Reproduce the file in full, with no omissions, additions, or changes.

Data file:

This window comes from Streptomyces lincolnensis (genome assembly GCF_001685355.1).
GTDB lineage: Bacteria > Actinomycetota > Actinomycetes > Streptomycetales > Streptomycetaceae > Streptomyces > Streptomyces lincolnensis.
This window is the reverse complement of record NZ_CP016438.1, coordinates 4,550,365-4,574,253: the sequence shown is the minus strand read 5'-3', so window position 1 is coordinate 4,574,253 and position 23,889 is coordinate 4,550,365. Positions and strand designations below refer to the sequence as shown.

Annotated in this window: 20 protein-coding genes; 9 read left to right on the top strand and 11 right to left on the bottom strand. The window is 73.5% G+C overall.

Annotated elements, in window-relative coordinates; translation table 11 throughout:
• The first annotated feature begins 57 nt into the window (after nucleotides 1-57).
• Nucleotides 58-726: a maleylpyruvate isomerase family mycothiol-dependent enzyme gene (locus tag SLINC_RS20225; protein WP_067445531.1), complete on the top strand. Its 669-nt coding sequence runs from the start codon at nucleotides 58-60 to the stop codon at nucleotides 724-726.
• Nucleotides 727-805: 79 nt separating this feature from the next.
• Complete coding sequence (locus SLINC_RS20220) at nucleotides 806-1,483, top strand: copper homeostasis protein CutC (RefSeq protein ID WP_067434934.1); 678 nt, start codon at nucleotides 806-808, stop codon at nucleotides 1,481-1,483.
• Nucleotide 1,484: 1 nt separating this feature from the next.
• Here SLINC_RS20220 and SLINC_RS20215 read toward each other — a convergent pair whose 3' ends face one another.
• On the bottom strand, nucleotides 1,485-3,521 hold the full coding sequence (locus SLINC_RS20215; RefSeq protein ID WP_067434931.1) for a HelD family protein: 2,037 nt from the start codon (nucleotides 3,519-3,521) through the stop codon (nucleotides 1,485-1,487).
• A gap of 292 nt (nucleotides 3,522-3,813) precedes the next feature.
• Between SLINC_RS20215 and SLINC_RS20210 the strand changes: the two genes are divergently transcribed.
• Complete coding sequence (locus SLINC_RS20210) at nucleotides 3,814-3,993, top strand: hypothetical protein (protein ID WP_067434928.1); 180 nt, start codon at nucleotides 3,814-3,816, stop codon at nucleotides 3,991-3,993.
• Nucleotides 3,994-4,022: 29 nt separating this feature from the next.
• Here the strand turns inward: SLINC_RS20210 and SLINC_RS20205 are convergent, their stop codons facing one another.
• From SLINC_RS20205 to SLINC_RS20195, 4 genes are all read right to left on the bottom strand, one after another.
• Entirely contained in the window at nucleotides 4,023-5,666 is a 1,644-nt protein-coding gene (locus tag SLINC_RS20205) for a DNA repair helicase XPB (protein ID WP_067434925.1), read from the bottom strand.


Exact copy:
This window comes from Streptomyces lincolnensis (genome assembly GCF_001685355.1).
GTDB lineage: Bacteria > Actinomycetota > Actinomycetes > Streptomycetales > Streptomycetaceae > Streptomyces > Streptomyces lincolnensis.
This window is the reverse complement of record NZ_CP016438.1, coordinates 4,550,365-4,574,253: the sequence shown is the minus strand read 5'-3', so window position 1 is coordinate 4,574,253 and position 23,889 is coordinate 4,550,365. Positions and strand designations below refer to the sequence as shown.

Annotated in this window: 20 protein-coding genes; 9 read left to right on the top strand and 11 right to left on the bottom strand. The window is 73.5% G+C overall.

Annotated elements, in window-relative coordinates; translation table 11 throughout:
• The first annotated feature begins 57 nt into the window (after nucleotides 1-57).
• Nucleotides 58-726: a maleylpyruvate isomerase family mycothiol-dependent enzyme gene (locus tag SLINC_RS20225; protein WP_067445531.1), complete on the top strand. Its 669-nt coding sequence runs from the start codon at nucleotides 58-60 to the stop codon at nucleotides 724-726.
• Nucleotides 727-805: 79 nt separating this feature from the next.
• Complete coding sequence (locus SLINC_RS20220) at nucleotides 806-1,483, top strand: copper homeostasis protein CutC (RefSeq protein ID WP_067434934.1); 678 nt, start codon at nucleotides 806-808, stop codon at nucleotides 1,481-1,483.
• Nucleotide 1,484: 1 nt separating this feature from the next.
• Here SLINC_RS20220 and SLINC_RS20215 read toward each other — a convergent pair whose 3' ends face one another.
• On the bottom strand, nucleotides 1,485-3,521 hold the full coding sequence (locus SLINC_RS20215; RefSeq protein ID WP_067434931.1) for a HelD family protein: 2,037 nt from the start codon (nucleotides 3,519-3,521) through the stop codon (nucleotides 1,485-1,487).
• A gap of 292 nt (nucleotides 3,522-3,813) precedes the next feature.
• Between SLINC_RS20215 and SLINC_RS20210 the strand changes: the two genes are divergently transcribed.
• Complete coding sequence (locus SLINC_RS20210) at nucleotides 3,814-3,993, top strand: hypothetical protein (protein ID WP_067434928.1); 180 nt, start codon at nucleotides 3,814-3,816, stop codon at nucleotides 3,991-3,993.
• Nucleotides 3,994-4,022: 29 nt separating this feature from the next.
• Here the strand turns inward: SLINC_RS20210 and SLINC_RS20205 are convergent, their stop codons facing one another.
• From SLINC_RS20205 to SLINC_RS20195, 4 genes are all read right to left on the bottom strand, one after another.
• Entirely contained in the window at nucleotides 4,023-5,666 is a 1,644-nt protein-coding gene (locus tag SLINC_RS20205) for a DNA repair helicase XPB (protein ID WP_067434925.1), read from the bottom strand.